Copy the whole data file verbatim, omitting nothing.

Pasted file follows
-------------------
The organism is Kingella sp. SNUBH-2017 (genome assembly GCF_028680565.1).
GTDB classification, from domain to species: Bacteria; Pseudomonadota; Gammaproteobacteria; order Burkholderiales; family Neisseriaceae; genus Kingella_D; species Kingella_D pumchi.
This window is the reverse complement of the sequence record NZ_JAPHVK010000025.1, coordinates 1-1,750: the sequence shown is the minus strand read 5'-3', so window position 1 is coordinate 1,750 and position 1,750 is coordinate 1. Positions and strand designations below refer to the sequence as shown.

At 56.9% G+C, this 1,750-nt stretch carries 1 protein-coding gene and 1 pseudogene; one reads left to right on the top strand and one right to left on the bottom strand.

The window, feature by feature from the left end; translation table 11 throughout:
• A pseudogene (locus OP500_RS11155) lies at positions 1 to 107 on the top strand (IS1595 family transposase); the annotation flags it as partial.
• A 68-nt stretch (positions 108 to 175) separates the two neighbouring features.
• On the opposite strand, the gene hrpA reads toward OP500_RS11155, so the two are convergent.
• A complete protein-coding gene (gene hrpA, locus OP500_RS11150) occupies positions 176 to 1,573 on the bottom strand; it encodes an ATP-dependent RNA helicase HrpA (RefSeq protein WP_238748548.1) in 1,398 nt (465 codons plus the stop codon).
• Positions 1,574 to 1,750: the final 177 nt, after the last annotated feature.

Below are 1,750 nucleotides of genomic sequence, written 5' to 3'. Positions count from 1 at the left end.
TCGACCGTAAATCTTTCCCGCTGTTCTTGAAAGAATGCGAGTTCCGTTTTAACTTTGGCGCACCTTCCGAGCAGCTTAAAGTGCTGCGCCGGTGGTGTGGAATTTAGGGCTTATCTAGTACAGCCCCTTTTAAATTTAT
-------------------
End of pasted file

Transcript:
The organism is Kingella sp. SNUBH-2017 (genome assembly GCF_028680565.1).
GTDB classification, from domain to species: Bacteria; Pseudomonadota; Gammaproteobacteria; order Burkholderiales; family Neisseriaceae; genus Kingella_D; species Kingella_D pumchi.
This window is the reverse complement of the sequence record NZ_JAPHVK010000025.1, coordinates 1-1,750: the sequence shown is the minus strand read 5'-3', so window position 1 is coordinate 1,750 and position 1,750 is coordinate 1. Positions and strand designations below refer to the sequence as shown.

At 56.9% G+C, this 1,750-nt stretch carries 1 protein-coding gene and 1 pseudogene; one reads left to right on the top strand and one right to left on the bottom strand.

The window, feature by feature from the left end; translation table 11 throughout:
• A pseudogene (locus OP500_RS11155) lies at positions 1 to 107 on the top strand (IS1595 family transposase); the annotation flags it as partial.
• A 68-nt stretch (positions 108 to 175) separates the two neighbouring features.
• On the opposite strand, the gene hrpA reads toward OP500_RS11155, so the two are convergent.
• A complete protein-coding gene (gene hrpA, locus OP500_RS11150) occupies positions 176 to 1,573 on the bottom strand; it encodes an ATP-dependent RNA helicase HrpA (RefSeq protein WP_238748548.1) in 1,398 nt (465 codons plus the stop codon).
• Positions 1,574 to 1,750: the final 177 nt, after the last annotated feature.

Below are 1,750 nucleotides of genomic sequence, written 5' to 3'. Positions count from 1 at the left end.
TCGACCGTAAATCTTTCCCGCTGTTCTTGAAAGAATGCGAGTTCCGTTTTAACTTTGGCGCACCTTCCGAGCAGCTTAAAGTGCTGCGCCGGTGGTGTGGAATTTAGGGCTTATCTAGTACAGCCCCTTTTAAATTTAT